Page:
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Egypt may see Greek-style debt crisis: Credit research firm

Political upheaval would bring further credit downgrades for Egypt but international assistance may keep the country afloat, says analyst

Mohamed Hammad, Monday 27 Feb 2012
Greek-style
Coming soon to Egypt?: Scenes in Greece amid demonstrations against new austerity measures (Photo: Reuters)
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Renewed political upheaval could send Egypt's credit rating plunging two further grades to the same level as Greece, the head of Cairo-based research firm Middle East Ratings and Investor Service (MERIS) has told Ahram's Arabic-language portal.
 
Amr Hassanin, MERIS' head, added that Egypt's domestic debt indicators are also approaching those held by the troubled Mediterranean country.
 
But he went on to say that international assistance will help keep the country afloat, and that the Egyptian economy remains "on the safe side", even after four downgrades of its credit rating in the wake of last year's uprising.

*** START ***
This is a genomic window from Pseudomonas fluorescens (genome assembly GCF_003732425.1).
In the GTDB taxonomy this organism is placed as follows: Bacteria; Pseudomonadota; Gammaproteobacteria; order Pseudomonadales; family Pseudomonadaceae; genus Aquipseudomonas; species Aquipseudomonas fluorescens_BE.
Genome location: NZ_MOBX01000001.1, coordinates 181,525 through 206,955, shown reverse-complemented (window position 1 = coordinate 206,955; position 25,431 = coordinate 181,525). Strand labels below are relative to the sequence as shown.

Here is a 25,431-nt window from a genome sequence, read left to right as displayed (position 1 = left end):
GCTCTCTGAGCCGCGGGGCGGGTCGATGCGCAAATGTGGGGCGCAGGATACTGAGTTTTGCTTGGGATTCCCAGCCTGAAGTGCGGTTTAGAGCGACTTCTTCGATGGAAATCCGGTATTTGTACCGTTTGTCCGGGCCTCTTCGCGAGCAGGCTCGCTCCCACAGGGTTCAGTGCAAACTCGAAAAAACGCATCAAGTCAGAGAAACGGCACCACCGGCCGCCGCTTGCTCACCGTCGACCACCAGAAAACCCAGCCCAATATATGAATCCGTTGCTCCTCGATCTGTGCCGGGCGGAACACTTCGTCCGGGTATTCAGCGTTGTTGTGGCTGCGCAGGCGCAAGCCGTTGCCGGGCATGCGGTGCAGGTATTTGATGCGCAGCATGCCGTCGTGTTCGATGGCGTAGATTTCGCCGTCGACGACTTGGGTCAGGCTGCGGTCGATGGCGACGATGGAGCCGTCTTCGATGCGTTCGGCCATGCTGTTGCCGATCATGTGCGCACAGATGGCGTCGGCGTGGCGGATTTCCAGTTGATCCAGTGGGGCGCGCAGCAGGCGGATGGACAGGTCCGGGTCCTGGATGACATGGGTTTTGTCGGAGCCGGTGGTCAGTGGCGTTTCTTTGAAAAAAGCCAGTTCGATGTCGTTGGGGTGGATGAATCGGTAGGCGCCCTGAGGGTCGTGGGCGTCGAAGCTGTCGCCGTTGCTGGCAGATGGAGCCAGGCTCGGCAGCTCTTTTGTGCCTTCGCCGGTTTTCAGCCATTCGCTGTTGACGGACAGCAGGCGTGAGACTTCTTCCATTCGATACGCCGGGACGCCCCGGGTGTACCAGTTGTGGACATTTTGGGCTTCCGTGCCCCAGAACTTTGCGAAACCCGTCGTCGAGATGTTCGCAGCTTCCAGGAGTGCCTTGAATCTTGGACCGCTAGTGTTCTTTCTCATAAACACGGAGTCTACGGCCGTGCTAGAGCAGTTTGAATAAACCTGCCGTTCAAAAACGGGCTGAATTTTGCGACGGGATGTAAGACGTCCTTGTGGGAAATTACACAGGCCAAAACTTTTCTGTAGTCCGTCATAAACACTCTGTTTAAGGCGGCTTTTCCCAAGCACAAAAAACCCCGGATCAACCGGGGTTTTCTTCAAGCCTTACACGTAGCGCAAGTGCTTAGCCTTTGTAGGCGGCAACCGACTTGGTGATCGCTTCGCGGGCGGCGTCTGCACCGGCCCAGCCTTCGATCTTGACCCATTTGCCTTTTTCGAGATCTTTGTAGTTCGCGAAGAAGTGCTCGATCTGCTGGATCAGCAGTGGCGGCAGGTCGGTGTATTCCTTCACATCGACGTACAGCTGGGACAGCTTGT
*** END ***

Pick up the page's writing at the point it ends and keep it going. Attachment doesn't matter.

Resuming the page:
"The offers of loans from the World Bank and the IMF [International Monetary Fund] are strong evidence that Egypt’s economy is currently safe," Hassanin told the news portal.
 
In early February, Standard & Poor's downgraded Egypt's credit rating, citing a plunge in the country’s foreign reserves and persistent political instability.
 
S&P lowered the ratings on long-term foreign and local currency debt to B, five steps below investment grade. It was S&P's third downgrade for Egypt in four months.
 
Hassanin said another downgrade was possible in the aftermath of the Port Said disaster on 1 February which left 74 dead and sparked street battles. A fresh wave of unrest on Egyptian streets could prompt a further fall of the country's credit rating to "very poor" he added.
 
Five days ago, Fitch Ratings downgraded Greece's credit rating further into junk status, from 'CCC' to 'C'.
 
In January Egypt’s gross domestic debt climbed to LE1.095 trillion at the end of September, up LE50 billion from June, a monthly bulletin from the Central Bank of Egypt (CBE) reported.
 
The rise brings Egypt's debt to 69.8 per cent of its gross domestic product (GDP).
 
Egypt's external debt reached $34.9 billion at the end of the 2010-11 financial year, an increase of $1.2 billion on the year before, according to a report from the Central Bank of Egypt
 
MERIS was established in 2003 as a joint venture between Finbi (Finance & Banking Consultants International) and Moody's Investors Service to provide credit rating research services in Egypt and across the region.
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